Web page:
Sunday, June 7, 2015

"Atheism" Can't Have a Worldview; Therefore it Cannot be Argued for

 From an article at The Clear Lens

If the term “atheism” simply describes a missing mental property (i.e. a lack of belief), then the definition is too broad to be meaningful. Given this new definition there would be no difference between an atheist and the armchair he’s sitting on; that is, an armchair also lacks a belief in God just like the atheist.

 If the term “atheism” simply describes a lack of belief, then there can be no argument to support what is lacking. It is merely describing an absence of an opinion. Atheists, therefore, cannot support absence with any good reasons; for, in absence, there is nothing to support. This relegates their view to the same level of seriousness as an aversion to lima beans or boiled cauliflower.

 If the term “atheism” simply describes a lack of belief, then atheists like Richard Dawkins, Sam Harris, and Christopher Hitchens went to an awful lot of trouble writing books describing their missing mental property. As a matter of fact, I’m curious how the internet atheist should interpret Dawkins’ chapter title in The God Delusion: “Why There Almost Certainly is No God”. Perhaps he should read it as: “How My Lack of Belief Explains Why There is No God”.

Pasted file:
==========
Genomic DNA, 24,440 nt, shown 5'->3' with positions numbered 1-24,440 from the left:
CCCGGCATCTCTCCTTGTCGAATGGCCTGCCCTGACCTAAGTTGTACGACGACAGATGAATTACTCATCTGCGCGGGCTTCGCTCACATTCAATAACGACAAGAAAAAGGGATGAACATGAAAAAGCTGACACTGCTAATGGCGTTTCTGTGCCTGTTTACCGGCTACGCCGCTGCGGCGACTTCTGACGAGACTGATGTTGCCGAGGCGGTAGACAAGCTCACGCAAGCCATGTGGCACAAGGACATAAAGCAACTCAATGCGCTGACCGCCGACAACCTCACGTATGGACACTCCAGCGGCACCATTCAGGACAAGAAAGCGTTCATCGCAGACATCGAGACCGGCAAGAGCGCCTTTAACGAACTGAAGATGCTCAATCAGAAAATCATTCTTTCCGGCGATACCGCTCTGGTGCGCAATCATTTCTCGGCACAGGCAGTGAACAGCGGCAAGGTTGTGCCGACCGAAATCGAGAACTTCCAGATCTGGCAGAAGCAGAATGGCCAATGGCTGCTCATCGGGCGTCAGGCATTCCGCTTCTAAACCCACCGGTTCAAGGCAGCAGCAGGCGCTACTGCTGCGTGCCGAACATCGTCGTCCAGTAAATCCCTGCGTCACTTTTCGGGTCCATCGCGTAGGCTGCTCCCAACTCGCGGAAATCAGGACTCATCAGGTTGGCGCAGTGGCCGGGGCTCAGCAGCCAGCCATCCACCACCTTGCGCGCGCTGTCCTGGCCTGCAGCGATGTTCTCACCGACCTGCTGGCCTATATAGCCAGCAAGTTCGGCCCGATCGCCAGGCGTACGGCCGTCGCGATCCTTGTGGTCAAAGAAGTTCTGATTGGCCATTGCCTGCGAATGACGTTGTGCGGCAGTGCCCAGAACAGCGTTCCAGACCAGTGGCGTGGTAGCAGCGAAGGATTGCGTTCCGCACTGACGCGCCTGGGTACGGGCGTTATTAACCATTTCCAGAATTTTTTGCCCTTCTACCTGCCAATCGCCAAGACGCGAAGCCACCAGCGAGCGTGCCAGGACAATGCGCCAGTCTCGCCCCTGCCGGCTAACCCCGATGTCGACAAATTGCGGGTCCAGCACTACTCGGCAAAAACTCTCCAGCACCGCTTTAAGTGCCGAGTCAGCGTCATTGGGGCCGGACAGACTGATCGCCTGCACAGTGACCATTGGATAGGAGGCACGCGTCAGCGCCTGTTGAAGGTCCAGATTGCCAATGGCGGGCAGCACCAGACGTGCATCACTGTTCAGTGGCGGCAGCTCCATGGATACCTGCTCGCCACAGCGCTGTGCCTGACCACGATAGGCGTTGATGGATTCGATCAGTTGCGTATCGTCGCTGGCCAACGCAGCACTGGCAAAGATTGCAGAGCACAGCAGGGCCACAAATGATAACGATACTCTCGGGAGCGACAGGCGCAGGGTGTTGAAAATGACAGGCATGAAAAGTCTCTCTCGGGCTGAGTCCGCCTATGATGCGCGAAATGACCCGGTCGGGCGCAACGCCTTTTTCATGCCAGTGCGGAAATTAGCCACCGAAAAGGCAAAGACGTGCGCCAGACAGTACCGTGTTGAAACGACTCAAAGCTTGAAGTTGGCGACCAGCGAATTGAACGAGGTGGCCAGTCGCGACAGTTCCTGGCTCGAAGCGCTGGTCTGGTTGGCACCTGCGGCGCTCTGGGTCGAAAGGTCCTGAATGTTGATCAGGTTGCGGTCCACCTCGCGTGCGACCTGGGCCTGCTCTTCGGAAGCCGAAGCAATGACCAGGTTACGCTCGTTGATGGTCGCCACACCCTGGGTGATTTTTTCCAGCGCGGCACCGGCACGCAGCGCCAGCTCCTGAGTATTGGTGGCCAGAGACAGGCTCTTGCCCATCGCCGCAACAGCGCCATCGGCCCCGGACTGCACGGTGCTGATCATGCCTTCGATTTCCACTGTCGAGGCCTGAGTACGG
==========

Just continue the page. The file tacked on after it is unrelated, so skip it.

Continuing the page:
The point is: atheism is not a mental property nor does it describe someone’s psychology. Atheism is a proposition or a truth claim about the world; and that proposition is: God does not exist. The only way Dawkins, Harris, Hitchens, and others can make arguments for their view is if they actually have a view to begin with. As William Lane Craig and J.P. Moreland point out, “[A] redefinition of the word atheist trivializes the claim of the presumption of atheism, for on this definition, atheism ceases to be a view…”